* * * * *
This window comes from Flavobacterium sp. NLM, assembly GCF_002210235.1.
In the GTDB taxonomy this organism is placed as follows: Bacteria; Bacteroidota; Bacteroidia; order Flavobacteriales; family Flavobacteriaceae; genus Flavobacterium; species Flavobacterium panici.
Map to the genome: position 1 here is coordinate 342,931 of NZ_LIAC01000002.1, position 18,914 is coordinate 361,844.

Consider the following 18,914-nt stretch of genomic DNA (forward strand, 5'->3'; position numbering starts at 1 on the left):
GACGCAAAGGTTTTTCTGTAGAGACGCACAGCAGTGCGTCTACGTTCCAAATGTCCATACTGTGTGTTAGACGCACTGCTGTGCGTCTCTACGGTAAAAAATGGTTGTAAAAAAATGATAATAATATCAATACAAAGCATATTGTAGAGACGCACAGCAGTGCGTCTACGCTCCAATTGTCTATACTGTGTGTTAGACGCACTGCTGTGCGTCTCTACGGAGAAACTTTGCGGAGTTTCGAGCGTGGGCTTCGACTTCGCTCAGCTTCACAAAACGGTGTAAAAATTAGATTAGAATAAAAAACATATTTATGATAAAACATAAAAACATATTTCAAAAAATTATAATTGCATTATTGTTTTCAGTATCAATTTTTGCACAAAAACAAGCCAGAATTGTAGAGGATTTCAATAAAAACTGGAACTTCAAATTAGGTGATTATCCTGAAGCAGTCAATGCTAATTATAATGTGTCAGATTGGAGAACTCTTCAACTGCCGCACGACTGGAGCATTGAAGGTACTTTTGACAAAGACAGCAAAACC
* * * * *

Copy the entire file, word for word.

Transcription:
This window comes from Flavobacterium sp. NLM, assembly GCF_002210235.1.
In the GTDB taxonomy this organism is placed as follows: Bacteria; Bacteroidota; Bacteroidia; order Flavobacteriales; family Flavobacteriaceae; genus Flavobacterium; species Flavobacterium panici.
Map to the genome: position 1 here is coordinate 342,931 of NZ_LIAC01000002.1, position 18,914 is coordinate 361,844.

Consider the following 18,914-nt stretch of genomic DNA (forward strand, 5'->3'; position numbering starts at 1 on the left):
GACGCAAAGGTTTTTCTGTAGAGACGCACAGCAGTGCGTCTACGTTCCAAATGTCCATACTGTGTGTTAGACGCACTGCTGTGCGTCTCTACGGTAAAAAATGGTTGTAAAAAAATGATAATAATATCAATACAAAGCATATTGTAGAGACGCACAGCAGTGCGTCTACGCTCCAATTGTCTATACTGTGTGTTAGACGCACTGCTGTGCGTCTCTACGGAGAAACTTTGCGGAGTTTCGAGCGTGGGCTTCGACTTCGCTCAGCTTCACAAAACGGTGTAAAAATTAGATTAGAATAAAAAACATATTTATGATAAAACATAAAAACATATTTCAAAAAATTATAATTGCATTATTGTTTTCAGTATCAATTTTTGCACAAAAACAAGCCAGAATTGTAGAGGATTTCAATAAAAACTGGAACTTCAAATTAGGTGATTATCCTGAAGCAGTCAATGCTAATTATAATGTGTCAGATTGGAGAACTCTTCAACTGCCGCACGACTGGAGCATTGAAGGTACTTTTGACAAAGACAGCAAAACC